MANILA: We live in a world assailed by crisis, with war, disease, and economic hardship taking a terrible toll on human welfare in recent years. Most alarming of all is the worsening impact of climate change, which threatens the very existence of countless species, including our own.
Time is running out to fix the problem. The Intergovernmental Panel on Climate Change recently warned that the planet’s temperature will likely rise 1.5° Celsius above pre-industrial levels within the next decade, and will shoot past that critical threshold without immediate and massive emissions reductions. We could be entering a doom loop in which the consequences of climate change distract attention and divert resources from tackling its causes, further impeding progress as the effects worsen.
Billions of dollars are being invested to avoid this fate, but trillions are needed. Where will it come from? High public-debt levels constrain many countries’ policy options, and there aren’t enough bankable projects to generate the necessary private investment.
Multilateral development banks (MDBs) like the Asian Development Bank (ADB), of which I am president, can deliver critically needed financing and expertise for climate progress. But we cannot take bold action without making sweeping changes to our operations. I believe that MDBs must do more, and faster, with the substantial resources that we manage. Simply placing climate action at the top of the development agenda is not enough. The climate crisis demands a dramatic shift in our mindset as development professionals.
The stakes are highest in Asia and the Pacific. In addition to accounting for more than half of the world’s greenhouse-gas emissions, the region is warming faster than anywhere else and is acutely vulnerable to rising sea levels, extreme weather events, and biodiversity loss. These trends will only escalate if MDBs continue to pursue business as usual.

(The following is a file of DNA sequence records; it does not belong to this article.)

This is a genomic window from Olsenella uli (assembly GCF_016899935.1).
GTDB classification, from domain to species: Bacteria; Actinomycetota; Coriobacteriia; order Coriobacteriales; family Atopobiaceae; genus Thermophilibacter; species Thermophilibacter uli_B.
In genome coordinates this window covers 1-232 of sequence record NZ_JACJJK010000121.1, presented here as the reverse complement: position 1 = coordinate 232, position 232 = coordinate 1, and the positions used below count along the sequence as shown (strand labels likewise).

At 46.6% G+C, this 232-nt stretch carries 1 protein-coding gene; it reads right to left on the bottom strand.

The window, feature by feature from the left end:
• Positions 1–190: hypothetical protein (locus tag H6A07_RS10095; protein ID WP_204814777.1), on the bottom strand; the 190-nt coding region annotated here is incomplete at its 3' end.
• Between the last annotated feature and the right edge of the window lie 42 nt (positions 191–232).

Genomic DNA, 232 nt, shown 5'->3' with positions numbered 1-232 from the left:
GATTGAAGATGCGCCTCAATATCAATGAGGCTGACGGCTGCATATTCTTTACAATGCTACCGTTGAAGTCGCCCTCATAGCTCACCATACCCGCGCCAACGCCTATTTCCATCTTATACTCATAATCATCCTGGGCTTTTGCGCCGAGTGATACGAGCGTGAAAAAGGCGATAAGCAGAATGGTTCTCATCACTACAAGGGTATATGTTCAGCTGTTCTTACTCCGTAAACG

To improve the odds that humanity wins the battle against climate change, MDBs must change in three ways. For starters, some basic principles of their operations, namely the traditional country-focused approach, must be recast. The costs of climate change and the benefits of adaptation and mitigation investments extend beyond national borders, so we need a more regional and global perspective that leverages MDBs’ unique convening and coordinating power across political jurisdictions.
Initiatives such as the Energy Transition Mechanism, a collaborative and scalable blended-finance instrument to accelerate the retirement of coal power plants across our region, are a step in the right direction. Led by ADB, it combines concessional resources from donors, philanthropic sources, and others with market-priced funds from development-finance institutions and commercial investors.